Posts Tagged ‘microsoft’

Laptop Music, Kinected Hacking, and Supply Chain Design

by Jon on November 9th, 2011 - Comments (0)

Here’s what we’re reading online, this week at Involution, on design, tech, and the digital life, in our links round up.

If You Make Sure You’re Kinected, the Xbox is on the Wall
Last week, Microsoft’s Kinect turned one year old, and the Redmond giant celebrated the “Kinect Effect” with a video highlighting future applications of the technology from healthcare to music to education.

Released in November 2010, and originally intended for use primarily in gaming and entertainment as part of the Xbox platform competition with Nintendo’s groundbreaking Wii, the Kinect’s advanced gesture, facial, and voice recognition features were soon hacked for a variety of purposes ranging from creating art to assisting the disabled.

Microsoft knows it has a good thing going and has accepted and even embraced the alternate uses of the Kinect. The Microsoft Kinect Effect Web site is chronicling new and inventive ways the technology is being implemented.

Playing Laptop Music
Audio production moved from analog tape systems to the convenience of digital long ago with the advent of ProTools software and other audio editing suites. For creating live music in a spontaneous and active way, however, the bits and bytes have always lagged a little. This isn’t to say that performers haven’t incorporated computer generated sounds and tracks into their live performances … far from it. But the computerized track has always lacked the instant, live, and personal feedback and flexibility that more traditional instruments are capable of.

Stutter Edit, an innovative piece of software designed by pioneering DJ and producer BT and built by Boston-based iZotope, aims to change all that. Stutter Edit takes live sample manipulation to another level, allowing performers to play effects like an instrument and remix in real time.

DJs and electronic musicians have pushed the envelope when it comes to defining musical instruments, the most obvious example being the turntable, which has evolved from a machine for audio playback to an expressive tool used with technique and artistry. Laptops and touch screen devices are the new frontier for digital music. Expect to see more software innovation on the way, if the BT and iZotope collaboration is any indication of what’s possible when musicians and tech get together.

Come Together, Right Now: Design is Integration
The concept of total system design is gaining traction in the business world. The idea that design can be an integrative method, bringing together engineering, business, and users, while a familiar meme to the UX and software communities is still a relatively fresh way to look at problem sets in the larger world of corporate thinking.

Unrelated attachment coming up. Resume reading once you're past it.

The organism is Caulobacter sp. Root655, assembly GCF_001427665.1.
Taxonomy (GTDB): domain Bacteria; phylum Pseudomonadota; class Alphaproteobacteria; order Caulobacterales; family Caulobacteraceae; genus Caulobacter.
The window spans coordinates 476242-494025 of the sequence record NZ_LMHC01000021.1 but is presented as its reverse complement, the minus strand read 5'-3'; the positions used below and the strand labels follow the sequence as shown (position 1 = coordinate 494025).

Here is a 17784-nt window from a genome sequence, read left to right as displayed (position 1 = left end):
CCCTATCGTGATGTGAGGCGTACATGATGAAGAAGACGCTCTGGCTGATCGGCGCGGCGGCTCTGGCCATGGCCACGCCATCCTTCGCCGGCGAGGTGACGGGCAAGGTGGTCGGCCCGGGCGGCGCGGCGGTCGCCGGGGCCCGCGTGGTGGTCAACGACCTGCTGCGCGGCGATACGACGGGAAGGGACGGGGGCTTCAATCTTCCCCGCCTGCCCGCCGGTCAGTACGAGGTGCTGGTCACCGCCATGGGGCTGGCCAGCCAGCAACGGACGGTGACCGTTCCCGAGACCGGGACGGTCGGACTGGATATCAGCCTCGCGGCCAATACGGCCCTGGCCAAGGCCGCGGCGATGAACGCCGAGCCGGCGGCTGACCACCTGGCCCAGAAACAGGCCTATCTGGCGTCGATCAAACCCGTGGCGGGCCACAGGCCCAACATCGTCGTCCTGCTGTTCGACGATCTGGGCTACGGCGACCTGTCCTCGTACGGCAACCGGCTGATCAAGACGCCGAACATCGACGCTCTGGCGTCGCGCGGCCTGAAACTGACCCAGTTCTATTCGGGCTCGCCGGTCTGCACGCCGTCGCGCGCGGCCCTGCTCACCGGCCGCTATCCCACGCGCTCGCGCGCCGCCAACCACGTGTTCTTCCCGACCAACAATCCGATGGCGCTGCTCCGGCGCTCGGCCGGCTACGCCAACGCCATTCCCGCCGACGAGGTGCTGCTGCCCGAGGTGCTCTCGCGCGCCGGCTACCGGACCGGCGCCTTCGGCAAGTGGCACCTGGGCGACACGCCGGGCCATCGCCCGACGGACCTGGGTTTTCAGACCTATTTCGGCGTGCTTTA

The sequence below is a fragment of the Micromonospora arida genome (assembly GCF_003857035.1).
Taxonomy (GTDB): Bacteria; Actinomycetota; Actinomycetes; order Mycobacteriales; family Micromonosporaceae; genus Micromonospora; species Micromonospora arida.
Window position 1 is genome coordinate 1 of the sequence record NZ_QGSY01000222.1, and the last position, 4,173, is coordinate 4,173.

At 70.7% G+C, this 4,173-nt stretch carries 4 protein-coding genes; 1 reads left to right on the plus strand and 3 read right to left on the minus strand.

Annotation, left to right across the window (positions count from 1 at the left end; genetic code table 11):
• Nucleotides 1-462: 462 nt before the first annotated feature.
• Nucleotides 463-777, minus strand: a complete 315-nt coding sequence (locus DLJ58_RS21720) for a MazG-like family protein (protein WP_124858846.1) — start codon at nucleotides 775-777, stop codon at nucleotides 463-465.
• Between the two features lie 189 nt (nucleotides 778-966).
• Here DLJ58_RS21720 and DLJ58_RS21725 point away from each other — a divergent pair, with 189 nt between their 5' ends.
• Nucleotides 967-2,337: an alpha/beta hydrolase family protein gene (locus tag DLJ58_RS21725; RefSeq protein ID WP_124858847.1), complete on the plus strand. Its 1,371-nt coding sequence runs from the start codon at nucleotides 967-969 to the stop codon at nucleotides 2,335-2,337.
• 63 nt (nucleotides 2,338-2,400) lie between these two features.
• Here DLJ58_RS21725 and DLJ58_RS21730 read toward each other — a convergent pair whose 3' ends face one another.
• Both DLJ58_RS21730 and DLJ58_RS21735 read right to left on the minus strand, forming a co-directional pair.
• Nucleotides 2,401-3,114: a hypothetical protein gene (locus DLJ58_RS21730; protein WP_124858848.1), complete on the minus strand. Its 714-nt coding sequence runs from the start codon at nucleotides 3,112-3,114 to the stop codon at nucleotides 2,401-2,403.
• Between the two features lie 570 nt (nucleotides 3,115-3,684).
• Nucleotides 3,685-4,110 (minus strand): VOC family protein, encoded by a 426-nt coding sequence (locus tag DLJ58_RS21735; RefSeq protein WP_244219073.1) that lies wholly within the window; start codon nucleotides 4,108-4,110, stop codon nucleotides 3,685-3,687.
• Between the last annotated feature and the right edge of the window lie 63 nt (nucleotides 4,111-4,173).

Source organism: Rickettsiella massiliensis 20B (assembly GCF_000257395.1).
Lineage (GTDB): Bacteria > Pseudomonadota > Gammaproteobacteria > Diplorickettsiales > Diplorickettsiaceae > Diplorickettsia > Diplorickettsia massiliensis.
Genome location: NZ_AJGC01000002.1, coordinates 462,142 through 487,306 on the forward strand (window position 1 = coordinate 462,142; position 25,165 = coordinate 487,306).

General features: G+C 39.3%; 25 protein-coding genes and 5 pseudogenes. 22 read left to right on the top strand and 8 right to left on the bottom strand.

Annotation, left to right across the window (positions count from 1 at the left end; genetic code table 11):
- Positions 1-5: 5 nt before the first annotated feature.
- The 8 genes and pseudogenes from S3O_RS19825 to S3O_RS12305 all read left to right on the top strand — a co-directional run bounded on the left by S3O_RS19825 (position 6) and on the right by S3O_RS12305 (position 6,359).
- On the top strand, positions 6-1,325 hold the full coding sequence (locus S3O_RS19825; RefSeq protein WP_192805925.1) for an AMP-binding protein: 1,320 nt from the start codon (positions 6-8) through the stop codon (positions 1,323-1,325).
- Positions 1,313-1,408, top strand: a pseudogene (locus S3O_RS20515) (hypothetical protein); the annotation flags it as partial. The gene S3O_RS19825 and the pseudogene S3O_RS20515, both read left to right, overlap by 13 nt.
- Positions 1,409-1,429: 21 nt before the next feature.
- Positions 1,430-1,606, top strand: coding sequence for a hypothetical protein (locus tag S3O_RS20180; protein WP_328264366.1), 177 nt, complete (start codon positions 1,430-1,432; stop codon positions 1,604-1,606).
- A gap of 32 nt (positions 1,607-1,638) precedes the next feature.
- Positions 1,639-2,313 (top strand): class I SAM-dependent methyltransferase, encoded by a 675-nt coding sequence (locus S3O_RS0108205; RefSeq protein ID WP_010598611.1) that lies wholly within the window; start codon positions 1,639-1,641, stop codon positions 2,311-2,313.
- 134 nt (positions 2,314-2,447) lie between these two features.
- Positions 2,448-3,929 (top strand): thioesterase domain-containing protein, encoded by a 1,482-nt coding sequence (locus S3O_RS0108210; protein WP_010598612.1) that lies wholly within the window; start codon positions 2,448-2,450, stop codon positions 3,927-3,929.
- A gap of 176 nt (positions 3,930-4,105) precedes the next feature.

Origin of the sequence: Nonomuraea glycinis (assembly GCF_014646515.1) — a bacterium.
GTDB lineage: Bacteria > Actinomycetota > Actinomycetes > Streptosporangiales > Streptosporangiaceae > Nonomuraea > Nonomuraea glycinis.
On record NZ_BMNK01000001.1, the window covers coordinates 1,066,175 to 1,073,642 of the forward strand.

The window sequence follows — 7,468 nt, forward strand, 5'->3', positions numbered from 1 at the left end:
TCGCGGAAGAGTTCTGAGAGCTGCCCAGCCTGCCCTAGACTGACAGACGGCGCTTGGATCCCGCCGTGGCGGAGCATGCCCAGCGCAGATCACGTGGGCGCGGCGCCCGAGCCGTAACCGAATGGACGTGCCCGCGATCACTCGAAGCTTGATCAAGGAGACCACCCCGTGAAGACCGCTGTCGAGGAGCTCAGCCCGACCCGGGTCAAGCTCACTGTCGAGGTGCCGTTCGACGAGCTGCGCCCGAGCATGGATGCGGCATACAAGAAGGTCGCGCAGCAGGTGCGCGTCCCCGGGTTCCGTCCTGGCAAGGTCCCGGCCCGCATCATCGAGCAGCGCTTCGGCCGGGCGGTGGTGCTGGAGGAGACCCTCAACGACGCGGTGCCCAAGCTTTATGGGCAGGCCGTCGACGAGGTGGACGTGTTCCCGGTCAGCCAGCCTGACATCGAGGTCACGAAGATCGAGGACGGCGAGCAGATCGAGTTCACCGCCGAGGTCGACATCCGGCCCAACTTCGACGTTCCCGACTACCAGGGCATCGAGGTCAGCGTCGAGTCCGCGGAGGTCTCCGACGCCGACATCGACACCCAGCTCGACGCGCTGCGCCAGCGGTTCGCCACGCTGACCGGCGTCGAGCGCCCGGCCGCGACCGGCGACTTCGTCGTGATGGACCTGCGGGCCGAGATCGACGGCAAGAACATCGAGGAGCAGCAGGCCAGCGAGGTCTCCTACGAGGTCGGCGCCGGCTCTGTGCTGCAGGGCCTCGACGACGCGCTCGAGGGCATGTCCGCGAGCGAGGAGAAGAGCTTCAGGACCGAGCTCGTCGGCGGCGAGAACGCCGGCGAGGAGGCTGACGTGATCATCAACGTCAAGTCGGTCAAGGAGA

Design blog Thought You Should See This, provides a great summation of GE CMO Beth Comstock’s talk at the Design at Scale conference.

In the presentation, Comstock describes the company’s overall process and how design fits in. “At an engineering-focused company like GE, the tech teams and engineers rule. ‘They push the limits of science every day,’ she said. What they need, however, is the ability to pull all the various pieces and insights together and this, she averred, is a role for design.”

Designing the Supply Chain
One of the unheralded but critical business innovations at Apple over the past decade, is the company’s design, creation, and management of a highly optimized supply chain.

A revealing Bloomberg Businessweek article explains how Apple has effectively hamstrung competitors like HP and HTC year after year by locking down everything from air freight delivery to critical parts like touchscreens, months in advance. Gartner has rated Apple’s supply chain as the world’s best for four years in a row.

Apple’s business excellence and design focus apparently doesn’t just extend to its products, but to all of the systems that make up the company. Design thinking may be much maligned as a buzz word lacking substance, but here we can see where the active, creative problem solving for business systems has reaped substantial rewards.

Get Up and Get Fit
The evolution of body and skin top fitness devices took another step this month as mobile products company Jawbone released the Up wristband which works with an iPhone app to track everything from your sleep cycles to your physical activity.

Competing with the Fitbit clip on sensor and the BodyMedia FIT, the Jawbone Up seems to have at least one major advantage, it’s water resistant. So, you can wear it while you’re in the shower. Personally, I’d love to have one of these devices that I could wear while swimming. Maybe that will come in Jawbone Up version 2.

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Cloud Co-opetition, Hurricane Irene Infovis, and Nokia’s New Design Emphasis

by Jon on September 3rd, 2011 - Comments (0)

Here’s what we’re reading online, this week at Involution, on design, tech, and the digital life, in our links round up.

Visualizing Irene